Feeds

AMD: OEMs primed for Opteron 6100s

Tier one server makers MIA

Combat fraud and increase customer satisfaction

This being the week when Intel is rolling out its six-core Xeon 5600 processors for the workhorse two-socket server market, it's a little tough for rival Advanced Micro Devices to get some attention.

But the "Westmere-EP" hubbub is starting to die down, and AMD thought this was a good time to remind everyone that it has its own server chips due any minute now, and it has partners lined up to peddle boxes based on them.

The launch of the Opteron 6100s is widely expected on March 29, the day before Intel formally unveils its high-end eight-core "Nehalem-EX" Xeon 7500s. The Opteron 6100s are eight-core and twelve-core processors (also known by their "Magny-Cours" development code name) that will be plunked into two-socket and four-socket servers.

The chips are based on tweaked versions of the current six-core "Istanbul" Opteron 2400 and 8400 processors, with the cores being essentially the same but with support for DDR3 main memory in the on-chip memory controllers and support for HyperTransport 3 (HT3) interconnects.

AMD is also taking a page out of the Intel, IBM and Hewlett-Packard chip playbooks and is packaging up two chips in a single ceramic package that share a single G34 socket. AMD is getting to a dozen cores in a socket by putting two six-shooters side by side; an eight core is comprised of two chips, each with two dud cores, working in tandem in a single socket.

The Opteron 6100s are also the first server platform in a long time that will rely on AMD's own chipsets. The original Opterons back in 2003 had AMD chipsets as an option, with Broadcom, Nvidia, and VIA Technologies, and a few esoteric server makers (many now defunct) doing their own as well.

With the Opteron 6100 and their baby brothers for one-socket and two-socket boxes, the Opteron 6100s (code-named "Lisbon" and using a modified Socket F socket called the C32), AMD is thus far the only chipset maker for the Opteron 6100s, unless you want to count 3Leaf Systems and its Voyager shared memory ASIC for turning clusters of servers into shared memory systems.

To remind everyone that AMD still exists as a resurgent Intel is getting all of the attention, AMD said today that there are plenty of mobos and systems that are "ready for Q1 launch". Three days before the end of the quarter, mind you.

And while the list of Opteron 6100 motherboard and system makers has some important names on it, the one put out by AMD today is missing some important names as well: Hewlett-Packard, IBM, Dell, and Sun Microsystems Oracle.

Motherboard makers ASUS, Gigabyte, MSI, Super Micro, and Tyan, who are all going to put Socket G34 mobos into the field as part of the Opteron 6100 launch in two weeks, were trotted out to say nice things about the new chip and chipset. And AMD got a slew of tier two or niche server makers to say they were ready to roll "in the coming weeks" with Magny-Cours systems, including Appro, Atipa Technologies, Colfax, Directron, Microway, Nortech, Penguin Computing, Servers Direct, Silicon Graphics, Silicon Mechanics, and ZT Systems. (For some reason, Super Micro was left off the list of server makers supporting the chips, which is odd given that Super Micro is the king of the whitebox server makers and is no doubt ready to go with Opteron 6100 systems.)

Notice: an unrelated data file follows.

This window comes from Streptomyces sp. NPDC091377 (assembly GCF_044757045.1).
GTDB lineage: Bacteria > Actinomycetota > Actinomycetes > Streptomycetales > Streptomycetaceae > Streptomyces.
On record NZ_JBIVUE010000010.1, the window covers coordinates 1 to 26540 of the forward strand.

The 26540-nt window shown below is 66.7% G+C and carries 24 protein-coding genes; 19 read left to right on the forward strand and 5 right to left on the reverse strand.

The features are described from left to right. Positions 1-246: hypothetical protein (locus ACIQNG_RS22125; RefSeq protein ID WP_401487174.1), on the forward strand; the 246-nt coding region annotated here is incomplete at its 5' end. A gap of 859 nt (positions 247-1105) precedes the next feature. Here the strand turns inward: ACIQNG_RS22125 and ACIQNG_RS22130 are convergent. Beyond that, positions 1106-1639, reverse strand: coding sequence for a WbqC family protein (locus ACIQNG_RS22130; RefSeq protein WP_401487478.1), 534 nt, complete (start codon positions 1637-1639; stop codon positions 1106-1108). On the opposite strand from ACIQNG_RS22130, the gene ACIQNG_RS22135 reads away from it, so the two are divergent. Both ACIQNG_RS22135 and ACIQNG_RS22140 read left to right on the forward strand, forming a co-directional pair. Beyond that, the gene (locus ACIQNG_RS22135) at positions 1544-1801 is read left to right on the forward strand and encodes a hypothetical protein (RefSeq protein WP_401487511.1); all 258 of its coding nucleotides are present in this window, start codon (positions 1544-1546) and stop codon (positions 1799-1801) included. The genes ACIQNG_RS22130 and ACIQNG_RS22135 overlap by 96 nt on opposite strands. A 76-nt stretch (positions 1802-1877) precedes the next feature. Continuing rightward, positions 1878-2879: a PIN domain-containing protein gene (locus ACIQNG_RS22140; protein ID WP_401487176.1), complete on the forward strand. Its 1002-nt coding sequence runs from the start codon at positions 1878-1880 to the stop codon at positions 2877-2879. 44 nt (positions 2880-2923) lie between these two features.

While there is nothing wrong with any of these vendors - many of which sell Xeon-based products, and a few of which even push out an Itanium box to keep Intel happy - what AMD needs, and has always needed, is tier one support for its desktop and server chips.

Presumably, AMD was just giving the little guys a chance to talk before the tier ones hog all the headlines two weeks from now. If AMD, by some freak chance, is losing tier one support for the Opterons, that would be very bad indeed. Unless you are Intel, of course. ®

Combat fraud and increase customer satisfaction

More from The Register

next story
This time it's 'Personal': new Office 365 sub covers just two devices
Redmond also brings Office into Google's back yard
Kingston DataTraveler MicroDuo: Turn your phone into a 72GB beast
USB-usiness in the front, micro-USB party in the back
Dropbox defends fantastically badly timed Condoleezza Rice appointment
'Nothing is going to change with Dr. Rice's appointment,' file sharer promises
BOFH: Oh DO tell us what you think. *CLICK*
$%%&amp Oh dear, we've been cut *CLICK* Well hello *CLICK* You're breaking up...
AMD's 'Seattle' 64-bit ARM server chips now sampling, set to launch in late 2014
But they won't appear in SeaMicro Fabric Compute Systems anytime soon
Amazon reveals its Google-killing 'R3' server instances
A mega-memory instance that never forgets
Cisco reps flog Whiptail's Invicta arrays against EMC and Pure
Storage reseller report reveals who's selling what
prev story

Whitepapers

Securing web applications made simple and scalable
In this whitepaper learn how automated security testing can provide a simple and scalable way to protect your web applications.
3 Big data security analytics techniques
Applying these Big Data security analytics techniques can help you make your business safer by detecting attacks early, before significant damage is done.
The benefits of software based PBX
Why you should break free from your proprietary PBX and how to leverage your existing server hardware.
Top three mobile application threats
Learn about three of the top mobile application security threats facing businesses today and recommendations on how to mitigate the risk.
Combat fraud and increase customer satisfaction
Based on their experience using HP ArcSight Enterprise Security Manager for IT security operations, Finansbank moved to HP ArcSight ESM for fraud management.